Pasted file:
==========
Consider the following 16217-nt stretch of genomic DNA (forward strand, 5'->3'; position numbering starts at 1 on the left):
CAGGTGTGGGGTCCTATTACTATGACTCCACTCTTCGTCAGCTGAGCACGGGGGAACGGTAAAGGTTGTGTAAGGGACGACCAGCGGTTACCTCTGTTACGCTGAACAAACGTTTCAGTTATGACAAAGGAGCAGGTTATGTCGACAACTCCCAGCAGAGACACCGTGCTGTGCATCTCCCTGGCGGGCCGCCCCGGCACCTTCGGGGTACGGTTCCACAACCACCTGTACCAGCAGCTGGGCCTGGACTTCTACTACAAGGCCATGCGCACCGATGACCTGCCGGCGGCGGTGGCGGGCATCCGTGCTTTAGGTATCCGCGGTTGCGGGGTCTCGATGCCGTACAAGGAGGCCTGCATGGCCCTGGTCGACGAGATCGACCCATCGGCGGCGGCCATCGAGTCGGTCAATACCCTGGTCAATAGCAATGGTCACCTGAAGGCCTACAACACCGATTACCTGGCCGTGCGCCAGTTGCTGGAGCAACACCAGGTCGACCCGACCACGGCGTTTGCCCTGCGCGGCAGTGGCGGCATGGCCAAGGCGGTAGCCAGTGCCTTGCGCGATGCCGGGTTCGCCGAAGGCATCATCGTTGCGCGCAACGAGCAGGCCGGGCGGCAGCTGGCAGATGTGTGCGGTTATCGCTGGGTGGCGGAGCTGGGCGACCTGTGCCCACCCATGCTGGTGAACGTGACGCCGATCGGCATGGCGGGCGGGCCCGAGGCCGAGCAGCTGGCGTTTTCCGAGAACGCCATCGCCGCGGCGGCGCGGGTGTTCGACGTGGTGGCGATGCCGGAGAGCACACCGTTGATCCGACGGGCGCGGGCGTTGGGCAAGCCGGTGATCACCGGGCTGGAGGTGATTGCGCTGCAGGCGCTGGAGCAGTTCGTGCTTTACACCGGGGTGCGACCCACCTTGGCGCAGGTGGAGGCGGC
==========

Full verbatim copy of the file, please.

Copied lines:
Consider the following 16217-nt stretch of genomic DNA (forward strand, 5'->3'; position numbering starts at 1 on the left):
CAGGTGTGGGGTCCTATTACTATGACTCCACTCTTCGTCAGCTGAGCACGGGGGAACGGTAAAGGTTGTGTAAGGGACGACCAGCGGTTACCTCTGTTACGCTGAACAAACGTTTCAGTTATGACAAAGGAGCAGGTTATGTCGACAACTCCCAGCAGAGACACCGTGCTGTGCATCTCCCTGGCGGGCCGCCCCGGCACCTTCGGGGTACGGTTCCACAACCACCTGTACCAGCAGCTGGGCCTGGACTTCTACTACAAGGCCATGCGCACCGATGACCTGCCGGCGGCGGTGGCGGGCATCCGTGCTTTAGGTATCCGCGGTTGCGGGGTCTCGATGCCGTACAAGGAGGCCTGCATGGCCCTGGTCGACGAGATCGACCCATCGGCGGCGGCCATCGAGTCGGTCAATACCCTGGTCAATAGCAATGGTCACCTGAAGGCCTACAACACCGATTACCTGGCCGTGCGCCAGTTGCTGGAGCAACACCAGGTCGACCCGACCACGGCGTTTGCCCTGCGCGGCAGTGGCGGCATGGCCAAGGCGGTAGCCAGTGCCTTGCGCGATGCCGGGTTCGCCGAAGGCATCATCGTTGCGCGCAACGAGCAGGCCGGGCGGCAGCTGGCAGATGTGTGCGGTTATCGCTGGGTGGCGGAGCTGGGCGACCTGTGCCCACCCATGCTGGTGAACGTGACGCCGATCGGCATGGCGGGCGGGCCCGAGGCCGAGCAGCTGGCGTTTTCCGAGAACGCCATCGCCGCGGCGGCGCGGGTGTTCGACGTGGTGGCGATGCCGGAGAGCACACCGTTGATCCGACGGGCGCGGGCGTTGGGCAAGCCGGTGATCACCGGGCTGGAGGTGATTGCGCTGCAGGCGCTGGAGCAGTTCGTGCTTTACACCGGGGTGCGACCCACCTTGGCGCAGGTGGAGGCGGC